Back at the main South Isles road hang a right and the Eastside road runs down past the war memorial. No kind of sites are shown between here and the crossroads though at least two places at the left piqued my interest, probably 'recent' stuff. The first is a rectangular piece of rough ground marked out by farmtracks or very minor roads to somethings. Then coming nearer to the crossroads lies a big shallow depression with stones where no quarry or rocky outcrop is on the map, with a high bank, presumably natural, marking its downhill end.
Went across the road where a sign denotes Wheems Hostel. There was a standing stone on the hillside below Weemys, though I didn't expect much. Down past Sorquoy Farm the field boundaries either side line up and it was positioned along this ND46919140. Not too much trouble finding it, the Sorquoy Stones a whopper that would have stood out whatever the crop. Even more impressive close up what with the lines near the top and the green plants over the white lichen. Three to four metres high I guessed, actual height 14' to 14'6". Very little of a stone setting even for a far smaller stone, deeply rooted perhaps.
Did momentarily consider reaching my next target from there. Instead went back to the road and down a little further to a useful-looking farm track. Looking to the Kirk Ness Mound ND473913 the field margins are rough and dense with vegetation. And the mist being still about my next avenue looked to be around the coast. Once past the brow of the hill it is very visible all the way to Kirkhope and up along the coast. It is associated with a loch drained a long time back, perhaps on an islet.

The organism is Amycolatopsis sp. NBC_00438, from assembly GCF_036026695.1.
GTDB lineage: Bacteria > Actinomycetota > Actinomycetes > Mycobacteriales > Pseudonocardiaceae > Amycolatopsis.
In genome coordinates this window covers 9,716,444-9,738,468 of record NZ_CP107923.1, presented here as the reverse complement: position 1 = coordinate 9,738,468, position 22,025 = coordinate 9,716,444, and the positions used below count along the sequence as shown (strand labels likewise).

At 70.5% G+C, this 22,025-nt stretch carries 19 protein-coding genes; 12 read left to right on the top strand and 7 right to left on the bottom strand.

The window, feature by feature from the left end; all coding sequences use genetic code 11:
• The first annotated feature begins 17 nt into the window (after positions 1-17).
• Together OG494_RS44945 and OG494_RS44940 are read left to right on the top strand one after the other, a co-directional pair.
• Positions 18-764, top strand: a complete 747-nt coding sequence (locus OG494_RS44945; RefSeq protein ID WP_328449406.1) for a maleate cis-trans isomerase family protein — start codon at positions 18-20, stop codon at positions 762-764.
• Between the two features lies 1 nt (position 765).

Decided to have a look at St. Peter's Church. From what I read when I came back this area may have been sacred a very long time. A Pictish Symbol Stone found on a windowsill of the church is now in the National Museum of course, a cist found at Kirkhope in 1965 the farmer covered up again, The Sorquoy Stone is also known as Papley ' priest's field'.
On the coastline I saw a tall rectangular standing stone behind the church with a lichen-covered boulder alongside. Then at its top I saw a cross-shaped hole, equal-armed with circular ends, that made me think Christianised. Depite which I went for a closer look. Disappointed to find it too well decorated. Various periods but distinctly arty. A footprint looked to my eyes as old as the cross. Other things were deeply incised, crisper and very 'new', including a Pictish symbol practically the width of the stone.